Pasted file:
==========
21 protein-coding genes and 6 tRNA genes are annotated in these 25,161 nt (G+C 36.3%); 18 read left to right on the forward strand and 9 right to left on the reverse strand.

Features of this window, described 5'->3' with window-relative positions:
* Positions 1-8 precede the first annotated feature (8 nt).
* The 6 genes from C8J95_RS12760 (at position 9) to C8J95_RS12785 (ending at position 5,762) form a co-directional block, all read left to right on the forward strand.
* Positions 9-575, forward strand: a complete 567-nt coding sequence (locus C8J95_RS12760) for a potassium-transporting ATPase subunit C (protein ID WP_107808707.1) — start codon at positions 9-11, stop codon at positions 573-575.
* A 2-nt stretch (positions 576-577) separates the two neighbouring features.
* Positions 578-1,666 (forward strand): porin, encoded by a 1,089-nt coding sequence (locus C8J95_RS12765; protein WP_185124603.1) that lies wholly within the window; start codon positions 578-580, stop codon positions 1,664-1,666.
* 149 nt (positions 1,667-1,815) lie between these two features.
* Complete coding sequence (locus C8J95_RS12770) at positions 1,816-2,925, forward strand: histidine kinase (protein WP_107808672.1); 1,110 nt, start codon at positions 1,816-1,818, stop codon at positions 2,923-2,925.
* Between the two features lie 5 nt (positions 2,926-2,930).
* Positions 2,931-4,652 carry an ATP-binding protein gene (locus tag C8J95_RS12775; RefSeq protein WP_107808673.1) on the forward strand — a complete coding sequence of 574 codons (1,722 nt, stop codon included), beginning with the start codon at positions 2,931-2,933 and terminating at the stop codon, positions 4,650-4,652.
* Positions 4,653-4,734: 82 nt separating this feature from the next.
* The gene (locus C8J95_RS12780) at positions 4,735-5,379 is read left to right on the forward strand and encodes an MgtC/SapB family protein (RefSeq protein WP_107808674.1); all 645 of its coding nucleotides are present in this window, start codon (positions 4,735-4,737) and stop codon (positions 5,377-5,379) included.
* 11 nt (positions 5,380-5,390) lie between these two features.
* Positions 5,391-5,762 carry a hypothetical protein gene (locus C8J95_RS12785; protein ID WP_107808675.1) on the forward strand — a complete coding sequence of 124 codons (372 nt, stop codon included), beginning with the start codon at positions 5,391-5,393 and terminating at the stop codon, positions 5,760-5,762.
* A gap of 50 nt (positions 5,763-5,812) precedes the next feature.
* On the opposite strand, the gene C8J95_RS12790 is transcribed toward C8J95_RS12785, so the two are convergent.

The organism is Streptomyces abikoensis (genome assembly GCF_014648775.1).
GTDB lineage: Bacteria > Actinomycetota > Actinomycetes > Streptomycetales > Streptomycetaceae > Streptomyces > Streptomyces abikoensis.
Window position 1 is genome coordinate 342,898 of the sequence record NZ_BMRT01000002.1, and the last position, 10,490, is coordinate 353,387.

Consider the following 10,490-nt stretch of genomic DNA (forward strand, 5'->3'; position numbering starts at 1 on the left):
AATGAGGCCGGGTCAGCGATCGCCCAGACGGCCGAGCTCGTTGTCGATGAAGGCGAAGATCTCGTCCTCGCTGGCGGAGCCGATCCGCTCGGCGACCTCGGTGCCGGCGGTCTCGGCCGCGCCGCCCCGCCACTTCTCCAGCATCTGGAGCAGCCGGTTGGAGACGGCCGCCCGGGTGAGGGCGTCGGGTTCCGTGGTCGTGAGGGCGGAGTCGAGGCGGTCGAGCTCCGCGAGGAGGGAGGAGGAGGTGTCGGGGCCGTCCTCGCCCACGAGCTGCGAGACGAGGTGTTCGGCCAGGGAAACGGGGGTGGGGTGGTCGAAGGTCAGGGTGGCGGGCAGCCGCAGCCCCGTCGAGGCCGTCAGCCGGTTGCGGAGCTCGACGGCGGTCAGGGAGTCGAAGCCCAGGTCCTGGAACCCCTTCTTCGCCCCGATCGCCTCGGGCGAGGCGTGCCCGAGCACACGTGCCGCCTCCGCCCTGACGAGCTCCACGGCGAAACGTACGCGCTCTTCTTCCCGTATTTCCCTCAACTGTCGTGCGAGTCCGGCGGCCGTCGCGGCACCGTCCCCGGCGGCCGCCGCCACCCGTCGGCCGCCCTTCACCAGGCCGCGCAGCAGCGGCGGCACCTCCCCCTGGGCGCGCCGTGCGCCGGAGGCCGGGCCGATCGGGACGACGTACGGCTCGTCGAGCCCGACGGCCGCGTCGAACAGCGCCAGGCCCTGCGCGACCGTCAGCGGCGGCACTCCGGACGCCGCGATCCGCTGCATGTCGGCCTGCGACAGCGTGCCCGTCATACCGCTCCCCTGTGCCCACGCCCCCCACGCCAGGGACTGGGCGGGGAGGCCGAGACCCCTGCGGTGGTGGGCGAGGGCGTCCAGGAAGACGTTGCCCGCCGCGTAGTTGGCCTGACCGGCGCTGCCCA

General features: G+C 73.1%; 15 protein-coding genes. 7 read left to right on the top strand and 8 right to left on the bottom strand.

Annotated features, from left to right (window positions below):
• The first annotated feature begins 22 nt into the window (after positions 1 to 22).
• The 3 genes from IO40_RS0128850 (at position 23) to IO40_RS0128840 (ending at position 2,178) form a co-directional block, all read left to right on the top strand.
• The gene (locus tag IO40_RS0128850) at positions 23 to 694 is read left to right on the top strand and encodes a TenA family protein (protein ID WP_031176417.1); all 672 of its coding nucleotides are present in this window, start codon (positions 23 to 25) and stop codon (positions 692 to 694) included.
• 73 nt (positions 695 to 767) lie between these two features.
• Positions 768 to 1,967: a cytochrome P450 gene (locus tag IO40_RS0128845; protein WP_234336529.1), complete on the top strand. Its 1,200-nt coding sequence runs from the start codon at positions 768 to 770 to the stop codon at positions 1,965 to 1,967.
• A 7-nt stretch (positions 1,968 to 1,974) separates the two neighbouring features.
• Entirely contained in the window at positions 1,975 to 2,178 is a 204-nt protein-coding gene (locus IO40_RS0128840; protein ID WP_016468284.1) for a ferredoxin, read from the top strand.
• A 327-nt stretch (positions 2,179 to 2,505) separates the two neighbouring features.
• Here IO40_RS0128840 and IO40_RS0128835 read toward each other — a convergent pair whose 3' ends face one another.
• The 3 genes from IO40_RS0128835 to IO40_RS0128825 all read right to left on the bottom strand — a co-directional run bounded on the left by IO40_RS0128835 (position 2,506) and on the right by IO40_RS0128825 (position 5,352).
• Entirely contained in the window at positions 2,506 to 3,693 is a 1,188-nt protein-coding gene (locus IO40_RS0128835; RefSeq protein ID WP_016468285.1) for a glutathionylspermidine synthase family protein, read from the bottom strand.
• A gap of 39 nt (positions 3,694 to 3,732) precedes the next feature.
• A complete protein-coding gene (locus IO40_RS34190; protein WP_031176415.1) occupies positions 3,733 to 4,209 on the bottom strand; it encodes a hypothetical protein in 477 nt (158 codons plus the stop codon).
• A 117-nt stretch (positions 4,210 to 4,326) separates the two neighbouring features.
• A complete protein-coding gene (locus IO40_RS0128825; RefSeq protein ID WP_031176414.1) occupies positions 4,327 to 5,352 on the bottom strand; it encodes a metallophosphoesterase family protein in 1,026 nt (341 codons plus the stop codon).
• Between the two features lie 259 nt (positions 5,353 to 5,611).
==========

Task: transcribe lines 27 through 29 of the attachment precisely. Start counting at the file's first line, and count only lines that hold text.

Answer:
• The gene (locus tag IO40_RS0128850) at positions 23 to 694 is read left to right on the top strand and encodes a TenA family protein (protein ID WP_031176417.1); all 672 of its coding nucleotides are present in this window, start codon (positions 23 to 25) and stop codon (positions 692 to 694) included.
• 73 nt (positions 695 to 767) lie between these two features.
• Positions 768 to 1,967: a cytochrome P450 gene (locus tag IO40_RS0128845; protein WP_234336529.1), complete on the top strand. Its 1,200-nt coding sequence runs from the start codon at positions 768 to 770 to the stop codon at positions 1,965 to 1,967.